Page 44 - MarketTimesDecember2017
P. 44

and work was continuing on the refurbishment of the market,” David said.
up to 89 per cent, with a total of 25 traders, and there is a positive vibe about the place.
trader, who has been a market butcher since 1965 and has run Danny’s Family Butchers for the past 15 years, is also positive about the future.
With no previous experience of markets, David concentrated on building a good working relationship with the traders and looking at ways to boost footfall and promote the market.
Jean Hall, who runs Jean’s Kitchen, started a sandwich bar in the market 26 years ago and remembers how busy and successful the market was in the early days.
“There has been a big improvement, particularly since David took over as manager,” Danny said.
“As far as I am concerned, a friendly market where people work together is much more likely to succeed,” David said.
After nine years she took over the market café when the owners sold up, and she now employs seven people and is very busy, especially since the relaunch.
Six new tenants signed over the summer. New businesses include authentic Indian food, original African garments, wedding and party planning and gifts, handcrafted jewellery and vintage gifts, and tattoos.
When the landlords took over the market, it was down to around 50 per cent occupancy, David said.
Jean said: “In the early days it was very rare for there to be an empty stall. But towards the end, InShops seemed to lose interest and there was no investment. Things were going downhill and when a new operator bought Inshops and decided not to carry on with this market, it was really worrying for all of us, but especially the long-standing traders who had built up businesses over many years.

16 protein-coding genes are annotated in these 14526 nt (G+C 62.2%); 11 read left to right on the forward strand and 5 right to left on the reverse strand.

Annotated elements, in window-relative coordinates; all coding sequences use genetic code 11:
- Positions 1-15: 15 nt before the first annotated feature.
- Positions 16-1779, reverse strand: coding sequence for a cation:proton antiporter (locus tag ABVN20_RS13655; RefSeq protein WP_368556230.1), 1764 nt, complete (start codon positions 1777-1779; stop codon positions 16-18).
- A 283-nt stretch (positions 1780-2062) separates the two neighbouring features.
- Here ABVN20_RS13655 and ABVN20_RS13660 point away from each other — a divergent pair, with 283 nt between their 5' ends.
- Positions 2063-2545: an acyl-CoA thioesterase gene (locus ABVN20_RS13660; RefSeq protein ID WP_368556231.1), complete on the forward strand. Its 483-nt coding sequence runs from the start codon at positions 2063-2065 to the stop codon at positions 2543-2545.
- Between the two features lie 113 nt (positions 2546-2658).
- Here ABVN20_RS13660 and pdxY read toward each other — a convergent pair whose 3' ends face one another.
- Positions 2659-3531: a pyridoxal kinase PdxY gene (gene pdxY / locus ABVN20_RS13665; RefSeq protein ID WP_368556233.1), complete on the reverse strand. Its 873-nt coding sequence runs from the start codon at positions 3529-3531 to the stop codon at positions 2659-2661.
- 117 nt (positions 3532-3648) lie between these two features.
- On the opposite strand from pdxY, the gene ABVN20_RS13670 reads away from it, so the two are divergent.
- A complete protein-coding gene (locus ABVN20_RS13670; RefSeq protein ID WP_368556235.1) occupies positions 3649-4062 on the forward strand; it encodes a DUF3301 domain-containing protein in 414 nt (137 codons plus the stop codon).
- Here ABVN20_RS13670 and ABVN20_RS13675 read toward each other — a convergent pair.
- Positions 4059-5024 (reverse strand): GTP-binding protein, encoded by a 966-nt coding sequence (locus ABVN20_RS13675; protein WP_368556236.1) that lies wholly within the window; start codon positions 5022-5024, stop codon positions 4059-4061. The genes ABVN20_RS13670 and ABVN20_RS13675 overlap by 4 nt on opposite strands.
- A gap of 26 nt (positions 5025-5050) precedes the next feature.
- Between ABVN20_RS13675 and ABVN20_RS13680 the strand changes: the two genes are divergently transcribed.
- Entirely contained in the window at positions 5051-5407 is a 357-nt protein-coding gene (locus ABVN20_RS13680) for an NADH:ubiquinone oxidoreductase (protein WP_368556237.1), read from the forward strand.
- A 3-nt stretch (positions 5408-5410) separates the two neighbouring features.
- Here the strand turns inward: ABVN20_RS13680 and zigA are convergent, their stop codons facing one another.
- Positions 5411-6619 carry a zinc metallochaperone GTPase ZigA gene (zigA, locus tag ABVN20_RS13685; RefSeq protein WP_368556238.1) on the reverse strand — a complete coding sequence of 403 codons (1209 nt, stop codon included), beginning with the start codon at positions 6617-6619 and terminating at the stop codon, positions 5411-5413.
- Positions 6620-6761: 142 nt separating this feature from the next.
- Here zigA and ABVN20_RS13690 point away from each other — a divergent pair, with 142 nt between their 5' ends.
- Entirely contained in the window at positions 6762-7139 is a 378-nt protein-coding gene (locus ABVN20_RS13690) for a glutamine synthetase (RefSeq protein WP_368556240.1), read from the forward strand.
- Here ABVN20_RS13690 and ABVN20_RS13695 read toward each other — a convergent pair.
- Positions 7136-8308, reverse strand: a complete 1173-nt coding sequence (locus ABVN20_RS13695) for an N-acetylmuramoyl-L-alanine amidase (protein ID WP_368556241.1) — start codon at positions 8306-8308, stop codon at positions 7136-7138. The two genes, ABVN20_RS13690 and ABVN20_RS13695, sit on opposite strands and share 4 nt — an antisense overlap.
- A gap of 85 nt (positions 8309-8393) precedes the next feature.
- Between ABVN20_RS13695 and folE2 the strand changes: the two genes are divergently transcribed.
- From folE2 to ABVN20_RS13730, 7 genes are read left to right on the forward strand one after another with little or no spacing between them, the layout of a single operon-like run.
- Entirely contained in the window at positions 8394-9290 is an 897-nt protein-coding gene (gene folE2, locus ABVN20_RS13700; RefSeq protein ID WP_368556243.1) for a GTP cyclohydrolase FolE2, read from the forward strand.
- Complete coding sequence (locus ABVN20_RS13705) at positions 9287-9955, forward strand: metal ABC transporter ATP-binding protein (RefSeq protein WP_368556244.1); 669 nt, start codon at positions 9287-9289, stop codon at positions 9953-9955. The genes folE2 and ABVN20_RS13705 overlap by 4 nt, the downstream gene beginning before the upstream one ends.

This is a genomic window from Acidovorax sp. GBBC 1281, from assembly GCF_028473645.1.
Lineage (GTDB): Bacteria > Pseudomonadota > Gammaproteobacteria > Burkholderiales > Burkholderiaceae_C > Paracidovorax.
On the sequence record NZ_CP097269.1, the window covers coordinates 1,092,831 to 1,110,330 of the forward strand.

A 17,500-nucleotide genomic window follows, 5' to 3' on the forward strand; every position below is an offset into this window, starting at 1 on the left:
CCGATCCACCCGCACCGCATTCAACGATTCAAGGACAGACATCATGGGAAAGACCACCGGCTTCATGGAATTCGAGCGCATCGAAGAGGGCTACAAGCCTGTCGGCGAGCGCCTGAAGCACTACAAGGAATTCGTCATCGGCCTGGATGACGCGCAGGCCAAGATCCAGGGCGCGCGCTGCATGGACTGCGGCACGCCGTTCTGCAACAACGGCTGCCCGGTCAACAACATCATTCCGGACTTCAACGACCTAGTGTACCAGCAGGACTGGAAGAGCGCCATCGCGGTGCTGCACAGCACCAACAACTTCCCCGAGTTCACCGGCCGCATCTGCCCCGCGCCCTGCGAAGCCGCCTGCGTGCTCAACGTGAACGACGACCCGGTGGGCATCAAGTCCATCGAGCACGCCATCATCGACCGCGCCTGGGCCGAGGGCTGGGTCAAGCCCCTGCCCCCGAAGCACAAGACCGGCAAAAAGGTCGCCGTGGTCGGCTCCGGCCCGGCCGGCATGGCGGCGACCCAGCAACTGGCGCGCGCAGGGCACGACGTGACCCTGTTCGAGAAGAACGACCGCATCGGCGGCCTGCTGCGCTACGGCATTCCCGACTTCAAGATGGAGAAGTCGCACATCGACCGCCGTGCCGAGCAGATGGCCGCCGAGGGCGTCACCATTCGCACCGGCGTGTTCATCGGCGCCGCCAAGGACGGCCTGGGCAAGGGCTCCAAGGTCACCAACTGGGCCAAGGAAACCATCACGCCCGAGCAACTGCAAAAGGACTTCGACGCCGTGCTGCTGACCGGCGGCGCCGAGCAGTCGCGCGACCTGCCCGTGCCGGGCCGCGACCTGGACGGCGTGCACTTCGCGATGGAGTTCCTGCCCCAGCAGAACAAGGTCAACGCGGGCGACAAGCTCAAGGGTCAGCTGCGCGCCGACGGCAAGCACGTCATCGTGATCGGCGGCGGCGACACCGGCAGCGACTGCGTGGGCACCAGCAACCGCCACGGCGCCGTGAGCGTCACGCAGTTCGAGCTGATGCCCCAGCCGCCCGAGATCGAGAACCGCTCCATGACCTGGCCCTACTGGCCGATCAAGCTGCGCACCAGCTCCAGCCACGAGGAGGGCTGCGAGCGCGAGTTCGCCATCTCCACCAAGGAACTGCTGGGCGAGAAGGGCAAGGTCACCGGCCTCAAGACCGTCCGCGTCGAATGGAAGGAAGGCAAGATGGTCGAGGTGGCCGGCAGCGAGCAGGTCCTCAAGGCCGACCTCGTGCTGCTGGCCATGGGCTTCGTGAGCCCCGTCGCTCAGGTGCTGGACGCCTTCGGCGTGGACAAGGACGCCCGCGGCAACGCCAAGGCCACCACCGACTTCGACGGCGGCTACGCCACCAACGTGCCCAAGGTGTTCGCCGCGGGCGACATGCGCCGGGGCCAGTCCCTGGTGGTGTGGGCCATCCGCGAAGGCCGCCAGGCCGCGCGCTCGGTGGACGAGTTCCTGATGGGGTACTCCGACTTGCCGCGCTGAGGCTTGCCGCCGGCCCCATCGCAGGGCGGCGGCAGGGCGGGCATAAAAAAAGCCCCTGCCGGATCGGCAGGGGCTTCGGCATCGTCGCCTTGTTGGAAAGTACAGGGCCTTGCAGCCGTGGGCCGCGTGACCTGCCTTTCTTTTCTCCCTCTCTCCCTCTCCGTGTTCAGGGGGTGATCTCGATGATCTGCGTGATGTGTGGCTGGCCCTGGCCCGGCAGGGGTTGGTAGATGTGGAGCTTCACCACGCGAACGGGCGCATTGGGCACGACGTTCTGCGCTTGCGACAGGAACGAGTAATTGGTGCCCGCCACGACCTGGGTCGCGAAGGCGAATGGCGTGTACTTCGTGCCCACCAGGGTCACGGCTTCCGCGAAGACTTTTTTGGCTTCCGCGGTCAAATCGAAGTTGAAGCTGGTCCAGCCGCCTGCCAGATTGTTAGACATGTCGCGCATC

Vince Gibson, who has started an old- fashioned sweet stall, is delighted with his decision to move to the market from Hartlepool where he ran a pet stall.
The reconfiguration involved relocating an anchor stall specialising in festival products such as ethnic clothing into a unit in the shopping centre.
“After 23 years of retail, markets and other businesses, I decided on a change of line and location,” he said.
The market shrunk by 10 to 15 per cent when one of the market units was reconfigured to become part of the shopping centre. The long- established café, Jean’s Kitchen, was expanded to become the focus of the market.
“But now the traders are very positive and everything seems to be going in the right direction,” she added.
Four months after setting up stall in Dundas Market, he is certain he has made the right decision. “It’s a canny market and I’m doing well here,” Vince said.
Unsurprisingly, the rebranding and investment has gone down well with traders. Occupancy is
Danny McCluskey, another long-established
  Jean Hall (left), who runs Jean’s Kitchen, the large market café, started a sandwich bar on the market 26 years ago. She is pictured with assistant Louise Matthews who has worked for her for 23 years
l Market Days: Monday to Saturday
 l Market Rent: From £60 all inclusive for a week
l Middlesbrough’s claim to fame: The birthplace of navigator and explorer Captain James Cook, Middlesbrough started life in 1830 when a coal magnate selected Middlesbrough farm and estate as an ideal location for a coal port on the River Tees. The town grew rapidly and became known as Ironopolis thanks to the discovery of ironstone which led to the building of iron foundries and rolling mills. Today the local economy is dominated by the chemical industry and engineering-based manufacturing.
David Harris is Dundas centre and market manager

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